Port St. Lucie in sunny Florida is known for its cheery motto, “the city for all ages,” and is a popular tourist destination. Though predominantly white, the city has a surging Black community with some deep historical roots.
Just 20 miles north in the city of Fort Pierce in St. Lucie County, author Zora Neale Hurston made her home there in the last three years of her life. The “Their Eyes Were Watching God” author lived rent-free in the home while working several jobs including teaching at a local school and continuing to work as a writer. Her home, the Zora Neale Hurston House, was named a U.S. National Historical Landmark in 1991.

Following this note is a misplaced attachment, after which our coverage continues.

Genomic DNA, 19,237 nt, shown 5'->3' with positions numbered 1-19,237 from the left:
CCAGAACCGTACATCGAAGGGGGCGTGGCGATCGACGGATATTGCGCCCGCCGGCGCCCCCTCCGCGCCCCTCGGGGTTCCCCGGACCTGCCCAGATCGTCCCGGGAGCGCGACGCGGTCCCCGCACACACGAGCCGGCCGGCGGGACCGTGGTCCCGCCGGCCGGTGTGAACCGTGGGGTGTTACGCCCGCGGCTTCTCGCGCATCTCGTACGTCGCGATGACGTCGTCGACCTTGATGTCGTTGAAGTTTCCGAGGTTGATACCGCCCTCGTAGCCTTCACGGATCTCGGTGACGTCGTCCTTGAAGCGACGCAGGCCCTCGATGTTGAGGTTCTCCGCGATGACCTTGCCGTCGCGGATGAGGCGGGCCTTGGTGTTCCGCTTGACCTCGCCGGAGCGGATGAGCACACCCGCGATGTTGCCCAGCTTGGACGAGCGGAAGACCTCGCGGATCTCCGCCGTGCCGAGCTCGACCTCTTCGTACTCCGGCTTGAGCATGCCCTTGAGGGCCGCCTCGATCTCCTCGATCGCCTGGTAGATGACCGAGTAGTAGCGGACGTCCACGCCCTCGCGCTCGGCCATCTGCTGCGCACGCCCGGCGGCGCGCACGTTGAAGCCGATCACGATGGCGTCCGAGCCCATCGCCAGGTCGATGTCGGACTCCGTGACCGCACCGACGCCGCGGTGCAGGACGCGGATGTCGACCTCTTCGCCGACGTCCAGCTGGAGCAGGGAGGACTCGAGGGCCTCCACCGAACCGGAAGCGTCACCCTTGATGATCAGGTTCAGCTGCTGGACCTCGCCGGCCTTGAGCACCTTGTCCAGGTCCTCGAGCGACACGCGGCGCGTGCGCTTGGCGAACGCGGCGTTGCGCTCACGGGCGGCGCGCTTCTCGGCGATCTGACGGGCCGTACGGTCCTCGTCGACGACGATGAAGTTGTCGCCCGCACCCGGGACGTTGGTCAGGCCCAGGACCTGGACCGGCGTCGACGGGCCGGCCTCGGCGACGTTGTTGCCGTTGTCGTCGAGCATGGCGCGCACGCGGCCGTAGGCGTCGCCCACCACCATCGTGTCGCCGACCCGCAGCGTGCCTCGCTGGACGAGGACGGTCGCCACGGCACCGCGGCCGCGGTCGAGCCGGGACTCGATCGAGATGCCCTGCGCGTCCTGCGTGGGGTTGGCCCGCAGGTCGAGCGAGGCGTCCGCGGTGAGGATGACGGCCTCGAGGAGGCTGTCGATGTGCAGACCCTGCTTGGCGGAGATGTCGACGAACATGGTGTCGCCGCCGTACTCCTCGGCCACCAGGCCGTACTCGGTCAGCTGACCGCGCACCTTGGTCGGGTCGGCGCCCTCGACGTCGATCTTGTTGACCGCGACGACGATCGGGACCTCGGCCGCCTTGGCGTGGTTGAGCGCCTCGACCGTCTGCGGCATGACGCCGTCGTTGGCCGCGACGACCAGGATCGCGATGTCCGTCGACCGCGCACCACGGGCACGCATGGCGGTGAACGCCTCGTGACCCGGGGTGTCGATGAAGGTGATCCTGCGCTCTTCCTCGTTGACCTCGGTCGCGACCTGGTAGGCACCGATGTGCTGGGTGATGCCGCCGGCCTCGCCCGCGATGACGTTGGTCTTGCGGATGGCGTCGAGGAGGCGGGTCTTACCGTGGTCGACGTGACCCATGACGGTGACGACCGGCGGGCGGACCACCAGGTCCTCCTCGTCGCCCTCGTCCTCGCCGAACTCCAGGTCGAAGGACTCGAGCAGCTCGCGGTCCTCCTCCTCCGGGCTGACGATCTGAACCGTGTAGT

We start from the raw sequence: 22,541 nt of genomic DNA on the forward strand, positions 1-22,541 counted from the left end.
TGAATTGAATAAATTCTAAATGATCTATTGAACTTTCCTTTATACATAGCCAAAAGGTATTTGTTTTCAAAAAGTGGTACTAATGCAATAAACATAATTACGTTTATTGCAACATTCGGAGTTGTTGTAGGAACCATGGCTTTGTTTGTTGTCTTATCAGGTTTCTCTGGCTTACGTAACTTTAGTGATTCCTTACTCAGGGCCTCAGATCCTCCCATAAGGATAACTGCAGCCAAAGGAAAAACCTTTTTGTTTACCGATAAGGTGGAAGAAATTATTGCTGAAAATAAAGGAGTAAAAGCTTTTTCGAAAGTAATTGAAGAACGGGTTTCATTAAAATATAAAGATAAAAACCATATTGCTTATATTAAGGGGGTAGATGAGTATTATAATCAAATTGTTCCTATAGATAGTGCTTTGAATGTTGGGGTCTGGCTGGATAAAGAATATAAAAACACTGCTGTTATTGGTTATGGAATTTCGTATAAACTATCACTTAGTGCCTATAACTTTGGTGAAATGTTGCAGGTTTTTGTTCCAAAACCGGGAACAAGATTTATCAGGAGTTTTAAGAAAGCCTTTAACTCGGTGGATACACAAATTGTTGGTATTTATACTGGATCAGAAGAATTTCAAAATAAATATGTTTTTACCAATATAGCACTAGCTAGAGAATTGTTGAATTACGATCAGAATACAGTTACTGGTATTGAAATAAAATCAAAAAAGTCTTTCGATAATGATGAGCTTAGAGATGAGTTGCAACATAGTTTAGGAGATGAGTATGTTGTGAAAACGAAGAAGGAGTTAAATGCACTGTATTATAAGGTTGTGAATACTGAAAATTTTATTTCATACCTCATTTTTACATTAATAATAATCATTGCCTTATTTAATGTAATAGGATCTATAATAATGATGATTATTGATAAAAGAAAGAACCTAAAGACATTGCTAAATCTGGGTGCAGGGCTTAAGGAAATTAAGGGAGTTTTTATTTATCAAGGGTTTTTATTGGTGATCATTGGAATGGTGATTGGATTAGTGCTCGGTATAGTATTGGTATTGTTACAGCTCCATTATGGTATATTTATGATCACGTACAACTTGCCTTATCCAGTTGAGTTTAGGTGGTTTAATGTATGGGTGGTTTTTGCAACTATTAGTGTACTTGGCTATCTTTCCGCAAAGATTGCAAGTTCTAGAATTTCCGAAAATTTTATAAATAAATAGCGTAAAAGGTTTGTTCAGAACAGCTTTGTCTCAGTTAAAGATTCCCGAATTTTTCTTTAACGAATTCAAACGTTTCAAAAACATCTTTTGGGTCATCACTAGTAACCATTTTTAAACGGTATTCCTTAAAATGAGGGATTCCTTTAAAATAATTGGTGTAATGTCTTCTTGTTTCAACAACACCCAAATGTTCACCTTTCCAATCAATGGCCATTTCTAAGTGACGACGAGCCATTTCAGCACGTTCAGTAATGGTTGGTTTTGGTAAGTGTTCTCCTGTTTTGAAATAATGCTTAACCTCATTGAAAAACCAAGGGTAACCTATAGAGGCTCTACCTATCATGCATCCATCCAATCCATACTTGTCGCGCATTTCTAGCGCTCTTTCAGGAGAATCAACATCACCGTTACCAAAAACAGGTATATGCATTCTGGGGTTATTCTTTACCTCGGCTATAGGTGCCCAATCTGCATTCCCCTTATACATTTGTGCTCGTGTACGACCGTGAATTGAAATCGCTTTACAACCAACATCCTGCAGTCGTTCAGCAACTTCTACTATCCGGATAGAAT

Golfing is one of Port St. Lucie’s top attractions, and the city’s PGA Center for Golf Learning and Performance. In 2009, the PGA awarded three Black golfing pioneers – Te Rhodes, John Shippen, and Bill Spiller – with posthumous membership to the previously whites-only golfing association.
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In 2010, Port St. Lucie’s PGA Center held an exhibit and Black History Month event honoring the trio which unveiled, for the first time to many, their contributions to the sport. Famed boxer Joe Louis was also honored and was taught the game by Rhodes.
PHOTO: Public Domain